This weekend, the Raleigh Christmas Parade and the NC State Football game will mark the first big-attendance events in the Triangle since the Paris terrorist attacks.
The NC State Athletic Department is changing procedures this weekend with fans who are encouraged to arrive early and leave their bags at home or in their cars.
From NC State's news release:
"Enhanced security measures will be in place for NC State's final two home games of the 2015 football season, following recent events. While the Department of Homeland Security advises that there are currently no known threats against collegiate stadiums, the university is taking additional precautions at Carter-Finley Stadium for the safety of all fans, staff and student-athletes. For the Wolfpack's final two home football games on Saturday, Nov. 21 and Saturday, Nov. 28, there will be an increased security and law enforcement presence inside and outside the stadium, in the parking lots and in areas surrounding the stadium complex. A number of additional security measures are being enacted, but not publicized. The following security enhancements impacting fans will be in place:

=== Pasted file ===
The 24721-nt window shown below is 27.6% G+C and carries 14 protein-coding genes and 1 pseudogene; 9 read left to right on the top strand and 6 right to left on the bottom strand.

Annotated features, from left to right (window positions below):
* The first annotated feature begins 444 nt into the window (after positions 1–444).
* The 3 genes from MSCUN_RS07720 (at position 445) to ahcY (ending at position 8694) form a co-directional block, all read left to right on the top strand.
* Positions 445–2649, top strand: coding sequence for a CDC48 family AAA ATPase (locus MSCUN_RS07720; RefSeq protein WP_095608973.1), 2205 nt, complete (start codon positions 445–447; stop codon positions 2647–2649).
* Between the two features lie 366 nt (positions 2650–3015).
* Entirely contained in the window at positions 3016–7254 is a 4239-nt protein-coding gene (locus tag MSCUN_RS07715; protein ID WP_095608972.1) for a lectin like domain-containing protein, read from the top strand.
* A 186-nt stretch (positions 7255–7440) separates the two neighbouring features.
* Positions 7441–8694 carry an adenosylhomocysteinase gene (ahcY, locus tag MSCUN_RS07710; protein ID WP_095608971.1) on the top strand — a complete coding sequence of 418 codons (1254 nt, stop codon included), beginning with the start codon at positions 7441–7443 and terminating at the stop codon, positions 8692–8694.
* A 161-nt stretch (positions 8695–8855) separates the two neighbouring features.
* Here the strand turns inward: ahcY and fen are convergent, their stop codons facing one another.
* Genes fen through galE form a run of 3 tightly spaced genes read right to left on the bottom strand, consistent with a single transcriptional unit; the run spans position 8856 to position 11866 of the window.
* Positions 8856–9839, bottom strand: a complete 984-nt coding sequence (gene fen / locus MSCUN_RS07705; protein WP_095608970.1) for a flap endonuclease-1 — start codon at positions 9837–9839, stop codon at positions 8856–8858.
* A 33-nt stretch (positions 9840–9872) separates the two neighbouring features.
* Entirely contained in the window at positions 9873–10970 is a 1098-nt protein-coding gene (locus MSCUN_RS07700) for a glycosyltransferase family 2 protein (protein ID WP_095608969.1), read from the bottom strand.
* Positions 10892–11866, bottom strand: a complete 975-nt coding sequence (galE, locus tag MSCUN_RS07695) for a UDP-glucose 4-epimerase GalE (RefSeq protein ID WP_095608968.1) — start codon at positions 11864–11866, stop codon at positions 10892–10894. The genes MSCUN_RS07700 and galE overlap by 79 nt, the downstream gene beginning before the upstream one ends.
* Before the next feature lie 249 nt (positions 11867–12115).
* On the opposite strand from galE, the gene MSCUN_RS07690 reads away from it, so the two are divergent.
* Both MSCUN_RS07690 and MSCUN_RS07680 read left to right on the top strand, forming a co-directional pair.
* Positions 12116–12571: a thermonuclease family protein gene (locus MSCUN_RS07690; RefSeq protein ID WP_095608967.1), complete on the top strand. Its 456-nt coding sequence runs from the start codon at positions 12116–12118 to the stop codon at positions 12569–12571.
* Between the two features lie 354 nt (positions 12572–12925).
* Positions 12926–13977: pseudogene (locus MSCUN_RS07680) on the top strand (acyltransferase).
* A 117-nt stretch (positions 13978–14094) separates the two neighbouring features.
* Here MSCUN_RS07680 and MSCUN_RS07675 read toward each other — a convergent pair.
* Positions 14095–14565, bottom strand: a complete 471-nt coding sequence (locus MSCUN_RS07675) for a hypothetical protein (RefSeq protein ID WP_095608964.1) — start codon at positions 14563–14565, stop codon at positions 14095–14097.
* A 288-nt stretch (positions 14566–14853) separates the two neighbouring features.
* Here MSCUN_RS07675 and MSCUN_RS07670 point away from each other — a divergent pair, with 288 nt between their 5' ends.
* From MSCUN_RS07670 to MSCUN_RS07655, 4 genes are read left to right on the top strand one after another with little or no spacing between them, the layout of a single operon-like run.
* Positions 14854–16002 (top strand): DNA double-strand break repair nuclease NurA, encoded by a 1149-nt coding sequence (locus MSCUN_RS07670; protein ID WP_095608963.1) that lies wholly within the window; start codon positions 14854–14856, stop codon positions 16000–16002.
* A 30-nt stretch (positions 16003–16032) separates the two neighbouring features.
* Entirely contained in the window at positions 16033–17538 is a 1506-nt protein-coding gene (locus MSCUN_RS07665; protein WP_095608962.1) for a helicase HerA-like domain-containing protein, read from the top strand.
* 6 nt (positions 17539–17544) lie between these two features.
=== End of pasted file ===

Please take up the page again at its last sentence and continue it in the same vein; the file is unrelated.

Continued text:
Meantime, at the Raleigh Christmas Parade, police are taking a different approach and not saying whether they're ramping up or not. A spokesperson for RPD emailing: "In the best interest of public safety, the Raleigh Police Department typically declines to comment about security arrangements for events. However, it can be said that those in the department who are responsible for security and logistical planning consider and evaluate many factors, including events that have occurred elsewhere, as they make safety and staffing decisions."
That wasn't good enough for one Raleigh mother we talked to. "I would like actually to know more about what are they going to do for the parade," she said. "If they are taking any extra measures for us to be safe." Asked whether she would like RPD to take additional precautions, she said, "I would hope, yes."
But another Raleigh mom told us she's glad the police aren't changing their approach.
"It'd just be madness if we just increase and increase and increase security," said Shannon Traynor. "I'd like to keep things as easy and as fun for my children and I don't want there to be any hesitation, any kind of scary anything, to go about doing things that are fun with people out and about. I think the best thing we can do is to live our lives the way we're living."
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